LANCASTER — The Lancaster County District Attorney’s Office announced Friday that no charges will be brought against the man who shot and killed a 31-year-old Lancaster man in a confrontation on the 500 block of South Queen Street in Lancaster on April 27.
Tony Torrellas died after sustaining four gunshot wounds in the incident.
But after studying the evidence collected in an investigation that lasted more than two months, Lancaster County District Attorney Craig Stedman concluded that the man who shot Torrellas was justified under the Castle Doctrine, which states that deadly force can be used against an intruder, Stedman’s office said in a press release.
Torrellas was shot after entering a home in the 500 block of South Queen Street, occupied by a man and two women — one woman being Torrellas’ ex-girlfriend and the mother of his child.
The man at the home shot Torrellas four times after Torrellas entered the home, Stedman’s office said.
The shooting happened after Torrellas’ ex-girlfriend and the man repeatedly told Torrellas not to come inside and that he would be shot if he entered.
The DA said his office reviewed all of the evidence gathered by the Lancaster City Police, including interview reports, an audio recording of the moments before the shooting, and other pertinent information.
“We are not offering an opinion or commentary as to whether the shooter acted appropriately; rather our role is to determine if a charge can be supported,” Stedman’s office said in the press release. “The Castle Doctrine states that deadly force can be used against an intruder, but it does not specify how the deadly force should be administered.”
Stedman’s office said it took time to reach its determination in the case because it was “necessary to ensure all circumstances were uncovered and investigated.”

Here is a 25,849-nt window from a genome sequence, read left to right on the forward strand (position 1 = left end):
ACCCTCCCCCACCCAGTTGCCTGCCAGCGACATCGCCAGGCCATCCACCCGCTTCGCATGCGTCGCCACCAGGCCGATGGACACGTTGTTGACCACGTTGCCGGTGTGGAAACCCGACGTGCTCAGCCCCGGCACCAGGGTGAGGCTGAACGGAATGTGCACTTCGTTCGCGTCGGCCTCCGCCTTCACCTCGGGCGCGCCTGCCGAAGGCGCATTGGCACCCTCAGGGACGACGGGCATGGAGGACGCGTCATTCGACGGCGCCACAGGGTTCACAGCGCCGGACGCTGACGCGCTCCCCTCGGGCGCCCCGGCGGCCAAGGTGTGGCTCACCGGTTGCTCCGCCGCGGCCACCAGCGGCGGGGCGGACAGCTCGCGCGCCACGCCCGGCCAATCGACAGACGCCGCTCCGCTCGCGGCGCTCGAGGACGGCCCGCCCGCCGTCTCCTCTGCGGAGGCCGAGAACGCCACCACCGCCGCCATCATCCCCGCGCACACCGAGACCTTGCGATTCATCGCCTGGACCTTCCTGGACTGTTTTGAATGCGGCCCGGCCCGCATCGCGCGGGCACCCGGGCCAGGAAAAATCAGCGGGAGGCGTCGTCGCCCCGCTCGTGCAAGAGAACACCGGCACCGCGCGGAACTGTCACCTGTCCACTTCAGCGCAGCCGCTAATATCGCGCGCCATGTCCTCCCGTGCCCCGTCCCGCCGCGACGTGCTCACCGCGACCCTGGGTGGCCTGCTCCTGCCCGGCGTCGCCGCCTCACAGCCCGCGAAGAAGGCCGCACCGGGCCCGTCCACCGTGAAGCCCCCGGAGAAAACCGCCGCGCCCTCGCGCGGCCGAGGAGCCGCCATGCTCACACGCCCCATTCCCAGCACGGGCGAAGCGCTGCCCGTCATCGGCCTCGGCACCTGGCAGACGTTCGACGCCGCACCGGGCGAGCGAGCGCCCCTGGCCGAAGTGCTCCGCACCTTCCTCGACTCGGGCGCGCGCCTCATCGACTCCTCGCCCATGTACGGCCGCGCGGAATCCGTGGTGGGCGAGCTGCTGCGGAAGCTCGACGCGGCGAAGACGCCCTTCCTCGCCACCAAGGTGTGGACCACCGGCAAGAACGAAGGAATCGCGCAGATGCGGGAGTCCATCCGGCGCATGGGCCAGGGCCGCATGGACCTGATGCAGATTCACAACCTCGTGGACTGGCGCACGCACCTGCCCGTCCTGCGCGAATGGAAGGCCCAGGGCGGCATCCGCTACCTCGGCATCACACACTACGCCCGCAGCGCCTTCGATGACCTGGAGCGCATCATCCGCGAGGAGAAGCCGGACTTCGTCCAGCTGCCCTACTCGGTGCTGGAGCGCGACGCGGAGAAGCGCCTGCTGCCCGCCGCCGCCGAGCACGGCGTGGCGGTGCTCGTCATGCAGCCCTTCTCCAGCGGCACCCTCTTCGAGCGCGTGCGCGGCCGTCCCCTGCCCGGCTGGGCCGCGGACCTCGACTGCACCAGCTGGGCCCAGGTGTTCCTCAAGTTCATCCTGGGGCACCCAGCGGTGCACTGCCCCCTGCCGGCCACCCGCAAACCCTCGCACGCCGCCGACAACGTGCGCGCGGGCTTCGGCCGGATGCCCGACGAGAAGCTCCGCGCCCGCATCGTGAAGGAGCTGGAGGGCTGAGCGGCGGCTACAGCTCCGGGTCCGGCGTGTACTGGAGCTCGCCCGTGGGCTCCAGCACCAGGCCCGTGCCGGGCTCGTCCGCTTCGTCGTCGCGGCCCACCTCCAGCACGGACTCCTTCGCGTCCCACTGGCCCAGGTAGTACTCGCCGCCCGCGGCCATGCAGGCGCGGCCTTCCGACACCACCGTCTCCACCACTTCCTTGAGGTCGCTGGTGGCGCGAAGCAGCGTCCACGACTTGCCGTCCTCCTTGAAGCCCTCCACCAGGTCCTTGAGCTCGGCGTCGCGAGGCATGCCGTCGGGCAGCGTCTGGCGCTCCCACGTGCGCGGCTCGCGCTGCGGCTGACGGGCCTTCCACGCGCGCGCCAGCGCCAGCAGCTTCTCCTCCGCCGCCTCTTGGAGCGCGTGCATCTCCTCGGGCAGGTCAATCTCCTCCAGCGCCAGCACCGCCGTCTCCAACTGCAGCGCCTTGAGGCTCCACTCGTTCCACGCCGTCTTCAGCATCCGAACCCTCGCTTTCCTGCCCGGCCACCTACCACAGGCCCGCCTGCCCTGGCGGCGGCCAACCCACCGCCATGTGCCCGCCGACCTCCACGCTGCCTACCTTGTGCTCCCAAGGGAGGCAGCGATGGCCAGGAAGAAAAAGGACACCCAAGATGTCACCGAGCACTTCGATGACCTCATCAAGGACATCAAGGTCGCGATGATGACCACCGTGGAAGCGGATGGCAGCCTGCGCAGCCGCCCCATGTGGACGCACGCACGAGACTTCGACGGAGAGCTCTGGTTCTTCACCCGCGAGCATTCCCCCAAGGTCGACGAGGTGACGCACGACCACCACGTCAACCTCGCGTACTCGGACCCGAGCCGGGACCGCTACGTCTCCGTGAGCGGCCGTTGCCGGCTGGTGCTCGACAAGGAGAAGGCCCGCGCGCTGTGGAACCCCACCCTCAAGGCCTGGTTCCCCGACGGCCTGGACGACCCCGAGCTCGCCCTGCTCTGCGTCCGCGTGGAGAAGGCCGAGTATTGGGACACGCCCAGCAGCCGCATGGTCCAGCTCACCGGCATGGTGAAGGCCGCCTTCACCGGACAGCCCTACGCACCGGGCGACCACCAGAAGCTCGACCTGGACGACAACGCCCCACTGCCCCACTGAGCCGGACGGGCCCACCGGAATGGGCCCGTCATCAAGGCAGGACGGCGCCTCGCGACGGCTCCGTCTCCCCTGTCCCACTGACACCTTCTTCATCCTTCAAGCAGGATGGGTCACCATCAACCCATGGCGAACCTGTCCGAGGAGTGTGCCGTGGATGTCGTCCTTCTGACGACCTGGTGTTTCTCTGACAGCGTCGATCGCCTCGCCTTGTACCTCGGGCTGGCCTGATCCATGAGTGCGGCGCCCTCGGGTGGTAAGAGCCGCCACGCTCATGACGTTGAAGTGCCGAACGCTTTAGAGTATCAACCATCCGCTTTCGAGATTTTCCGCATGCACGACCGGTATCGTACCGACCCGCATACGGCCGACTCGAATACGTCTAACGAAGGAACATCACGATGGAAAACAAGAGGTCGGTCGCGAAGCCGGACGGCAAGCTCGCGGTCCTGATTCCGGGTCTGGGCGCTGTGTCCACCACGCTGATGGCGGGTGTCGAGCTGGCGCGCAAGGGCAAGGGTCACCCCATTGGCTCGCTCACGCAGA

Additionally, Stedman said, Torrellas’ family asked for a period of time to notify other relatives and friends before an announcement was made publicly after meeting with the DA’s Office last week.
Stedman’s office provided a timeline of the incident and how the Castle Doctrine applies. (For clarity purposes, Torellas is identified by name, the shooter is identified as “boyfriend,” the ex-girlfriend is identified as “woman,” and the third occupant of the home is identified as “third occupant.”)
- Torrellas and the woman share custody of a child.
- The woman and her boyfriend reside at the South Queen Street home.
- Prior to the shooting, the woman dropped off the child at Torrellas’ home. The two then exchanged text messages, which became unpleasant, and at a point, the woman turned off her phone.
- Torrellas went to the South Queen Street home just after midnight. Cellphone analysis showed that Torrellas was not invited to the home.
- The woman and her boyfriend were in an upstairs room watching television. The third occupant, who provided statements to police, also was home.
- A loud bang was heard, prompting the woman to go downstairs and look outside; she saw Torrellas. She yelled out a window that he was to go away and that she would call police.
- Torrellas stayed at the home and eventually rang the doorbell.
- The woman came to the door and told Torrellas to leave.